While going back to school can be an exciting time for kids and parents, it can also be extremely stressful. Teens who already suffer from a mental health disorder are more likely to experience back-to-school stress. By helping your child manage their stress and feelings of anxiousness, you can help make their transition back to school a smoother and more positive experience.
What Contributes to Back-to-School Stress in Teens?
Teens may struggle with stress from schoolwork, friends, or social anxiety. A new school year brings new classes, different teachers, and academic challenges. While bullies are an obvious source of interpersonal stress, friendships can sometimes be difficult as well. Because teens are so concerned about “fitting in” with friend groups and social situations, they may feel significant back-to-school stress and anxiety when they are around their closest friends.
Today’s kids have also come of age during a pandemic. Some students may be worried about COVID-related concerns. Other than worrying about getting sick, they may be concerned about spreading diseases to an immunocompromised loved one.
Students may be worried about finding their homeroom and classes on the first day. If they are transitioning to a different school, they may be afraid of making new friends. In addition, teens may worry about what others think of their appearance – their clothes, hair, skin, etc.
Back-to-School Stress for Teens Struggling with Mental Health
Back-to-school stress is worse for teenagers who already have other mental health concerns. Chronic stress can cause someone to experience a sense of paralysis or panic. This can lead to even more stress because the teen may feel unable to cope, unable to move forward.
Students who have attention-deficit/hyperactivity disorder (ADHD) may struggle to track their assignments, and, during the time when schools were closed due to the pandemic, many kids with ADHD had a difficult time with remote schooling. Because they have more problems focusing, it is hard for these students to complete their homework assignments on time, listen in class, and stay calm and still.
School stress is also challenging for teens who have depression. When someone is depressed, they are apathetic and lack the motivation to hang out with friends, socialize, or complete assignments. While seeing friends can provide a mood boost, the mere act of getting out of bed, or making the effort for to maintain friendships, can feel like an insurmountable obstacle.
Back-to-school stress for parents and teenagers can worsen the symptoms of a mental illness. If the child doesn’t get help, it can impact their grades, friendships, and life satisfaction. In addition to having mental and physical side effects, untreated school stress can also make it harder for the teen to graduate.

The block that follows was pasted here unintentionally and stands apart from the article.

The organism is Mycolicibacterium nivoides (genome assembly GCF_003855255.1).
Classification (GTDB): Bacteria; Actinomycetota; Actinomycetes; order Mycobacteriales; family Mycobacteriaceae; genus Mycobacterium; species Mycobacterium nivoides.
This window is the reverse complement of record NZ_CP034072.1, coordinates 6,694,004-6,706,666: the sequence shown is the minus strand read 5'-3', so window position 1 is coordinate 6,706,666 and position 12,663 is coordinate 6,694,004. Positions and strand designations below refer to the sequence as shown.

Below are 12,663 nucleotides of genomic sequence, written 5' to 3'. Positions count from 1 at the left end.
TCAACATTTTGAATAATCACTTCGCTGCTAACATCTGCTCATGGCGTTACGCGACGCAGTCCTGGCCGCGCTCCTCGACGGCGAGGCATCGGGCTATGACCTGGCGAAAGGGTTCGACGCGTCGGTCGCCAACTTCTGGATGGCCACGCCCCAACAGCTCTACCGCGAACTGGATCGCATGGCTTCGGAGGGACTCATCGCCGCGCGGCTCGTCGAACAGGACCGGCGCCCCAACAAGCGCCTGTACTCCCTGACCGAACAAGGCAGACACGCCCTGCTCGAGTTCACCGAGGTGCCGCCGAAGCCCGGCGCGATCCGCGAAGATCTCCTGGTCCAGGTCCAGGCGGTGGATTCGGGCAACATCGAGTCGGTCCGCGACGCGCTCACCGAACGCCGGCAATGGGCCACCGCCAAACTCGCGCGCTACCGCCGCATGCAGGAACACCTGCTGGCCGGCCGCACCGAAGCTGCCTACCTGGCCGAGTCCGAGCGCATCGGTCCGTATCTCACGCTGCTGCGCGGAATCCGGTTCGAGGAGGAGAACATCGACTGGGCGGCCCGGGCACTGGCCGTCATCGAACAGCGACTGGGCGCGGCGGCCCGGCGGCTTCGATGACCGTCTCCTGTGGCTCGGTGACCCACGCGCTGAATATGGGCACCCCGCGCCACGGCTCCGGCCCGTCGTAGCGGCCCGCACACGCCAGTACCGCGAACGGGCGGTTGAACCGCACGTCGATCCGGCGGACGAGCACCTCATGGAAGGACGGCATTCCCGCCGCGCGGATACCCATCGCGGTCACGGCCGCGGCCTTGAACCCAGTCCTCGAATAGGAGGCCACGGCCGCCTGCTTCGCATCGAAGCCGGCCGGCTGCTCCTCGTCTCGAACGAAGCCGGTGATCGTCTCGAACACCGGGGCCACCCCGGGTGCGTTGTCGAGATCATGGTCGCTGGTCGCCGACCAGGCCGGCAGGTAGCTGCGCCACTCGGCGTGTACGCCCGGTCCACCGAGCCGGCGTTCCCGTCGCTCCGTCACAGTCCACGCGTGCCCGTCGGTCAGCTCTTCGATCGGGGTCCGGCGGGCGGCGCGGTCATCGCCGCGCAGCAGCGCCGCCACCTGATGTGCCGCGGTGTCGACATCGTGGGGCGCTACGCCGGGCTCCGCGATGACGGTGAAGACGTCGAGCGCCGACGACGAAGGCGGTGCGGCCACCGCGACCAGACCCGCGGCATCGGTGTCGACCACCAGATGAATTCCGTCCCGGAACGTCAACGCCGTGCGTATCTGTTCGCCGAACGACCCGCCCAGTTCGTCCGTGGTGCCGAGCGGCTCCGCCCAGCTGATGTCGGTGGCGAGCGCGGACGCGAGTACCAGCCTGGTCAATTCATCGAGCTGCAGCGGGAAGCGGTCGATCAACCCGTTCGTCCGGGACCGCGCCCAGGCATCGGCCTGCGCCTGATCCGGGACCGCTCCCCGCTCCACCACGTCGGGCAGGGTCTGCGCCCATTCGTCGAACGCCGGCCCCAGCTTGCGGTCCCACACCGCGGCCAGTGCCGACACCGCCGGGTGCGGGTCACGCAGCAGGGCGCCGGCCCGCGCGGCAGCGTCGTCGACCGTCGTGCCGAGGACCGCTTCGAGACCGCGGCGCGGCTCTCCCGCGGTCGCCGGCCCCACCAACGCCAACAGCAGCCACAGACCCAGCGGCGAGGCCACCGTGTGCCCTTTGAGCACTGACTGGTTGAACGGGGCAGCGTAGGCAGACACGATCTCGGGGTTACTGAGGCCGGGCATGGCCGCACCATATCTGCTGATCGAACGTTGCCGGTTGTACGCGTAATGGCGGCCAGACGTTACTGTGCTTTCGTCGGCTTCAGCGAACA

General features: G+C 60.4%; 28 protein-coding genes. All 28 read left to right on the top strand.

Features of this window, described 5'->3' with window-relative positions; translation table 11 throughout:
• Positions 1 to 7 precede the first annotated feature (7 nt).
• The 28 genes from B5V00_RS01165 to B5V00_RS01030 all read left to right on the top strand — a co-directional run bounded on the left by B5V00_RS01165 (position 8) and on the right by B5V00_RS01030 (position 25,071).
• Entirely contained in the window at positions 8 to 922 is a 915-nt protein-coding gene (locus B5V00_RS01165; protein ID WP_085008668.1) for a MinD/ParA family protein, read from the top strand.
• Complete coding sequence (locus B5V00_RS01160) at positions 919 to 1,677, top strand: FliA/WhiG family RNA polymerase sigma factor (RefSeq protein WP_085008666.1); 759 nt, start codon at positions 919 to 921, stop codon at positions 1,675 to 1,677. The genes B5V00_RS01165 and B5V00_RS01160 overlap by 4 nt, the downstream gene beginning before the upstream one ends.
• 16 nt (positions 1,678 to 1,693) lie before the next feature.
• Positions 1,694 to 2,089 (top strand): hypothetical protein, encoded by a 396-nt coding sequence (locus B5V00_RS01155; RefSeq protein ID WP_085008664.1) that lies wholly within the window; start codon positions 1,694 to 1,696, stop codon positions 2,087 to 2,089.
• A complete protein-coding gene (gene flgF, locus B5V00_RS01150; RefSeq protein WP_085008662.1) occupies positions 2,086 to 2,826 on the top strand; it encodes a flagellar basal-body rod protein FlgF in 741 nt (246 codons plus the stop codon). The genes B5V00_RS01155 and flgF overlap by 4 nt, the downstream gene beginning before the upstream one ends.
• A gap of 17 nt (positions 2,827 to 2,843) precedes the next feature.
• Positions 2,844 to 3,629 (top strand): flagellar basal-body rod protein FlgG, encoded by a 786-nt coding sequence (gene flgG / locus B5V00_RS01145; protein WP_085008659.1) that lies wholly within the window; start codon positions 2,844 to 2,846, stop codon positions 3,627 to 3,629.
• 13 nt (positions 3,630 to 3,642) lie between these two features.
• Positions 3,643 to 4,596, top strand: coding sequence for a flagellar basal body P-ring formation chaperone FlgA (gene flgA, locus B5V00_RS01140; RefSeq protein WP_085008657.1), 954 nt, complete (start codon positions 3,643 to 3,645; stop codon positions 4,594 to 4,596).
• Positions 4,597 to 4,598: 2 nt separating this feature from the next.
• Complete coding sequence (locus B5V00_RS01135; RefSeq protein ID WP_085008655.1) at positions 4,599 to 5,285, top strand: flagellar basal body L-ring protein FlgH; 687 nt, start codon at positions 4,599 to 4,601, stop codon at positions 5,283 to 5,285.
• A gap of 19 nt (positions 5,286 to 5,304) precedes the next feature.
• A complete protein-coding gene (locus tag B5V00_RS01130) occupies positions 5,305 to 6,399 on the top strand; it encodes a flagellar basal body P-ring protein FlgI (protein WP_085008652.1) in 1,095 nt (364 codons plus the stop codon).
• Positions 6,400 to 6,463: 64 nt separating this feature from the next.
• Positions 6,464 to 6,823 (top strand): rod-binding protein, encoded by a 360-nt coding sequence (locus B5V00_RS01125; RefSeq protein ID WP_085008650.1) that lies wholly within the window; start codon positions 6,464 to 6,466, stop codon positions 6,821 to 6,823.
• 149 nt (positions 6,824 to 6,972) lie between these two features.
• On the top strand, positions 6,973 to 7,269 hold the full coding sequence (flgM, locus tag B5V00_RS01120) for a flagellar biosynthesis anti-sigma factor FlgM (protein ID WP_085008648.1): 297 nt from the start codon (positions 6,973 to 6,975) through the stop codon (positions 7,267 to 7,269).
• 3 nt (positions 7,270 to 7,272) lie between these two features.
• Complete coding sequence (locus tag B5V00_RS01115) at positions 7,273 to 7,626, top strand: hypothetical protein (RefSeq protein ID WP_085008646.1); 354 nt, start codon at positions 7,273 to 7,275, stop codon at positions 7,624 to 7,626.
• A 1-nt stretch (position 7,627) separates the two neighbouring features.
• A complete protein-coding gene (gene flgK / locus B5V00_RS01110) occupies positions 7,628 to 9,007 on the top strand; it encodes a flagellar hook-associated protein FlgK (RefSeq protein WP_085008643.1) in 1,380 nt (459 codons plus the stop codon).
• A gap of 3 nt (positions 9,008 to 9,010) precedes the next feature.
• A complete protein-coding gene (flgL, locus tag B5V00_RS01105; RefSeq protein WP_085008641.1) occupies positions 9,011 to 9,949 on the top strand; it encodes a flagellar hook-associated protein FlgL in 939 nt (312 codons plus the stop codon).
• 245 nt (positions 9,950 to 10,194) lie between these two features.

How to Help Teens Manage Stress and Fatigue
If your teen is suffering from back-to-school stress, there are things you can help them do to create a framework for success in tackling that stress. From writing in a journal to mindfulness meditation, these techniques can make going back to school a calmer, more enjoyable experience.
1. Share the Positives of Returning to School
Sometimes, people forget about the positive aspects of life. Dwelling on the negatives can end up causing more stress, so help your child look toward the bright side. Be sure to create time in your schedule to provide them the opportunity to share about their day. Sometimes they just need someone to listen to them and let them know they are supported and valued.
2. Help Them Explore New Or Different Extracurricular Activities Or Sports
Exercise increases endorphins, which naturally improve your mood. Better physical fitness can also impact the child’s confidence and self-esteem. Extracurricular activities can give teens new avenues to make new friends, try something different, or gain a new sense of belonging. Would your teen like to work on the tech or set-building crew for a high school theatre production? Are there new or different clubs or activity groups your teen might explore?
3. Follow a Routine
Sometimes, the best thing kids can do is “fake it until they make it”. Going through a daily routine, or adhering to a set daily schedule, can help teens eventually mitigate feelings of stress, depression, and anxiety. Taking time on a Sunday afternoon to check in with your teen and review the week ahead is a good way to establish the pattern surrounding that schedule, and thus mitigate the stress of what’s ahead.
4. Write in a Journal
Writing in a journal for just five minutes a day has been found to boost happiness levels. It gives teens an outlet for their feelings, which can alleviate stress.
5. Help Them Learn Mindfulness
You can help your child deal with stress from school by teaching them mindfulness meditation. Other than helping them learn to exist in the present moment, this technique can also improve mental clarity, memory, compassion, and life satisfaction.
6. Seek Professional Assistance
Back-to-school stress can sometimes indicate other mental health problems. Through the help of a mental health professional, your child can get the support they need to have positive experiences that result in productive school years.
Learn Better Ways to Cope with School Stress
If you or a loved one is struggling with mental health issues, adolescent services and programs at Northern California Behavioral Health System’s locations in Sacramento and Santa Rosa can help. Please reach out to us online at https://norcalbehavioral.com or call 877-717-0085 today. Help is just a phone call away.